There was a time when I attended some pretty good schools. I know now that
most of the “students” were there without any clear idea why.
Mom and Dad sometimes had no idea how uninterested those kids really were.
But three months after graduation I had the honor to sit in the best school
I’d ever seen, in classes filled with young men who had orders to
go to war. Most didn’t end up going. Some did. But I noticed in
those classes a whole different kind of student. These eyes were not turned
away when the subject had something to do with staying alive.
I took a life-long lesson from the 3-month difference in those students.
People learn, look, listen, when they know the subject is important.
The lesson today is title insurance. For Realtors, title insurance is
about as interesting as conjugating verbs to an 8th grader. But, title
insurance is about as critical to a real estate professionals as calling
in artillery fire was once important to me. Title Insurance is not written
actuarially; that is to say, it is not based only on the statistical probability
that some people who claim to own, maybe even think they do own the property,
really do not.
By law, title insurance generally must be issued for the value of the
property, and only after someone trained a very long time, has searched
and confirmed the quality of title. This is one of the many reasons I’ve
said countless times in these articles that a strong, well-trained closing
agent is the traffic cop in a closing. What he or she does is the only
thing between the market we know and a hungry scramble.
But be careful, the same light that shows you the way can guide you astray.
Schedule A in any policy will tell you what is insured – and by
omission – what isn’t. An accurate legal description, and
quite possibly a survey, will be disclosed on Schedule A. Read it carefully.
Assume nothing. And remember that no policy can insure against something
not revealed by searching public records, or against something you could
only know by visiting the property, like an undisclosed tenant.
The devil hides in Schedule B. In every policy, Schedule B is the place
where the details lurk. There are very few treasures here, only exceptions
to Schedule A. And if malpractice doesn’t get a Realtor in Schedule
A, it can in B. That’s because A, the cover sheet, tells you what’s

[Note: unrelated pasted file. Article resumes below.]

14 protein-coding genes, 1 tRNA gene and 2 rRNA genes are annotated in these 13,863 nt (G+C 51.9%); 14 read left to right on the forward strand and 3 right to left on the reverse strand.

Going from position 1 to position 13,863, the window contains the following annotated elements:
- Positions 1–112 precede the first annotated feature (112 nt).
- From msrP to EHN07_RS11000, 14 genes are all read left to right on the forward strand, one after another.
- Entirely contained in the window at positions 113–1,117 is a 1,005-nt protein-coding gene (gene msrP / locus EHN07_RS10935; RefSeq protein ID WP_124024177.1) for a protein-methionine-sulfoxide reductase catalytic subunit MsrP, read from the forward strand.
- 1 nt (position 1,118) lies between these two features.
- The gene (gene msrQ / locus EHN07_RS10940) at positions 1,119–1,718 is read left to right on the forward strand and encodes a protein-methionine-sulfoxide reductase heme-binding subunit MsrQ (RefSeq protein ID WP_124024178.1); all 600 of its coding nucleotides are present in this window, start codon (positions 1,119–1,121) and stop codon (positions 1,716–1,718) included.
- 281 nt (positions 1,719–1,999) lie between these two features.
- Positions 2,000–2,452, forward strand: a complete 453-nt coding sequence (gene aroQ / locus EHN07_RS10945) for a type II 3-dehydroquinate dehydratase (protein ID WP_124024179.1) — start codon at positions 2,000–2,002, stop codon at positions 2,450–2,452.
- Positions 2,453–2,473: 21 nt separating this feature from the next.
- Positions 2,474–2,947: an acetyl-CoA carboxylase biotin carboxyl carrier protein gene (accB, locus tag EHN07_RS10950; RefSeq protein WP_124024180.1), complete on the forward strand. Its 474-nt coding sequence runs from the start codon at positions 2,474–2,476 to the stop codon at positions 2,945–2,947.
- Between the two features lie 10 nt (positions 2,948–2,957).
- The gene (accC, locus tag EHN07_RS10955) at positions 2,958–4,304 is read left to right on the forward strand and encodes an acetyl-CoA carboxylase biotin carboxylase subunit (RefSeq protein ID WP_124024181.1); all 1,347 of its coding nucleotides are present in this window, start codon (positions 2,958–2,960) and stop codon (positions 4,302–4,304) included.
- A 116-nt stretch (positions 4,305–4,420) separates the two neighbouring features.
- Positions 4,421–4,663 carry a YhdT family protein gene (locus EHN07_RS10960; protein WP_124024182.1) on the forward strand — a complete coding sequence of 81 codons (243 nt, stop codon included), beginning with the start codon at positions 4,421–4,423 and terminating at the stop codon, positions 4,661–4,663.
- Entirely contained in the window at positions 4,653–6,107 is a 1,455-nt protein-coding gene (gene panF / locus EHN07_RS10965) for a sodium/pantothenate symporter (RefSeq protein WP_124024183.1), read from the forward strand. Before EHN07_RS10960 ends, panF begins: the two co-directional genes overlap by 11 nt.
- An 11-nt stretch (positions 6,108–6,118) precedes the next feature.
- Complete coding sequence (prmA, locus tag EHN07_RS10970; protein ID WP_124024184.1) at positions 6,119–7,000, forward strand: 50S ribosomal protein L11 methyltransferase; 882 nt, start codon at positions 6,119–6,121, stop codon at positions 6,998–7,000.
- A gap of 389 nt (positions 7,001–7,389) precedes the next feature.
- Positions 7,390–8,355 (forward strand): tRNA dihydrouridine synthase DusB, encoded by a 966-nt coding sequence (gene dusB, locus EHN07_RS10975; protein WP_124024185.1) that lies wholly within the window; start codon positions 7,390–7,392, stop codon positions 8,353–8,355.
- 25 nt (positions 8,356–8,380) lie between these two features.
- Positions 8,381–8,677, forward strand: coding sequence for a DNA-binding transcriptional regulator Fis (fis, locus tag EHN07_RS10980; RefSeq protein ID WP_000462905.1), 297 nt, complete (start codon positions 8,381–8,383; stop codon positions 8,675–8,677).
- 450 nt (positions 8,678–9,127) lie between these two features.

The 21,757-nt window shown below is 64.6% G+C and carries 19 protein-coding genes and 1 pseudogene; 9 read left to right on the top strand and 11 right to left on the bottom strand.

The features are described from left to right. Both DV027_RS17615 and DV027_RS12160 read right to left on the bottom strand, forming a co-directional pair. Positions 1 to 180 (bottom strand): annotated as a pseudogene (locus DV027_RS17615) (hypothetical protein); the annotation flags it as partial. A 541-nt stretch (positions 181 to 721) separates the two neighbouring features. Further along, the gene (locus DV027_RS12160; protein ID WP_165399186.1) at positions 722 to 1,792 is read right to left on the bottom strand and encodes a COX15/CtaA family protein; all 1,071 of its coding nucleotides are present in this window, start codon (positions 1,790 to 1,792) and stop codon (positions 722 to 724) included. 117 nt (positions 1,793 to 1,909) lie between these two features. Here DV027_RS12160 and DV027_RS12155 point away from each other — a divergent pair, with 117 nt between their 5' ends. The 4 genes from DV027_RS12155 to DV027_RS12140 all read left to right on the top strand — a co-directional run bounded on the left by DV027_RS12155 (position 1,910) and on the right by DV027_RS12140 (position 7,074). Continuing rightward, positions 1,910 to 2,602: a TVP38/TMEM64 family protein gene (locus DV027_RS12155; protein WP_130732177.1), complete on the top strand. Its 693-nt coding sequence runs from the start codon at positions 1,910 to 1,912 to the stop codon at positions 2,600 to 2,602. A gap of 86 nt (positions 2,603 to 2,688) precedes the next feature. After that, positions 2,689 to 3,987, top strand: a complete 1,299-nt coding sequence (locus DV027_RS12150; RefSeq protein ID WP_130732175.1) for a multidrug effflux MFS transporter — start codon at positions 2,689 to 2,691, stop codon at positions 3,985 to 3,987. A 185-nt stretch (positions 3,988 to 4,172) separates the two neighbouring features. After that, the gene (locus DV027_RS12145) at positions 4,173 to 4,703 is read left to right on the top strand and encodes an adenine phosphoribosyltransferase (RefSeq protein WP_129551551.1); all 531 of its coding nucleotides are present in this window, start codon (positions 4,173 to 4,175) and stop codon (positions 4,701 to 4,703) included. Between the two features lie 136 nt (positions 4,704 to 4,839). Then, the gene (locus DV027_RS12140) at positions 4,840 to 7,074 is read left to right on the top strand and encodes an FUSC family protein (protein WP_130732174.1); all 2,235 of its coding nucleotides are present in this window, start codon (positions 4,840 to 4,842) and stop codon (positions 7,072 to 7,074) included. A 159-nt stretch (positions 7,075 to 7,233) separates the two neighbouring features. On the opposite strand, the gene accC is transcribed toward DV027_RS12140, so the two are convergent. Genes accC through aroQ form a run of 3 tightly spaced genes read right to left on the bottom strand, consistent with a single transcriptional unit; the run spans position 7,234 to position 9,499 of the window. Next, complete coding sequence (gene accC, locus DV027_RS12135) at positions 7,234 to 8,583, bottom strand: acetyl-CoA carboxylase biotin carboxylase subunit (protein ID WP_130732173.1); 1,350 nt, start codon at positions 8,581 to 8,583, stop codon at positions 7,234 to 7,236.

insured, Schedule B, tells you what isn’t.
Suppose you’re a Realtor whose been hired to find a property for
your client to build an office. You find a perfect spot, your client pays
big money for that spot, and everyone is happy. Then you learn that the
property has a restriction to residential use. And to make matters worse,
that restriction is right there on Schedule B. You had showed up late
for closing – or maybe you skipped it entirely – and you did
not closely examine the title policy before closing. If there’s
no attorney in the transaction team, who’s going to convince the
owner that this Realtor did not commit malpractice?
That will be a very difficult conversation.
If you think this example is too elementary to ever happen, I hope you’re
right. But there are unlimited screw-ups that could have been the example,
and most aren’t nearly so obvious.
Finally, a gratuitous squiggle. Commercial closings are far different.
The above example at first look probably was handled exactly like a residential
closing. But that example caused a great surprise and exposure to liability.
Most commercial closings involve the transfer of contract rights, equipment,
and years of business history. Any time a Realtor gives an opinion about
a title policy, he is likely practicing law. But if he or she is not looking
at the title policy, then the Realtor must clearly tell the owner that
review of the title policy is an attorney’s job, and that the owner
should not rely on the Realtor for that.
(As a completely gratuitous aside, as a matter of personality, there’s
one thing I’ll wager most successful people – and lawyers
and Realtors – have in common. We all want people to believe we
know what we’re doing. Even, sometimes, if we don’t. Don’t
let your client believe you’re watching out for something, or that
you’ve “got it under control”, if you aren’t watching
or don’t know the answer. When Schedule B of a title policy has
the word “easement”, or “judgment”, or “lien”,
chances are that’s a clue that neither the title agent nor the Realtor
has an insurance policy that will allow him – or her – to
provide the answer to the question, “how will this affect the property?”
Sometimes in real estate, as in life, the quiet time after hearing that
question should be filled by, “I don’t know,” or more
accurately, “don’t look at me. That ain’t my job.”
It probably ain’t).
There are at least a dozen endorsements to a title insurance policy that
can be written by a knowledgeable closing agent representing a commercial
buyer. Get an attorney involved – early – to shepherd this.
The best advice I’ve ever heard about a commercial deal, and I don’t
remember who to credit for the advice – it is not original –
is that it takes a hundred sets of eyes to represent a buyer. The seller
needs only one.
This article was published in the Coastal Homes publication of the Northwest
Florida Daily News on October 6, 2018: http://www.coastalhomesfla.com/Olive/ODN/NWFLDNCoastHomes/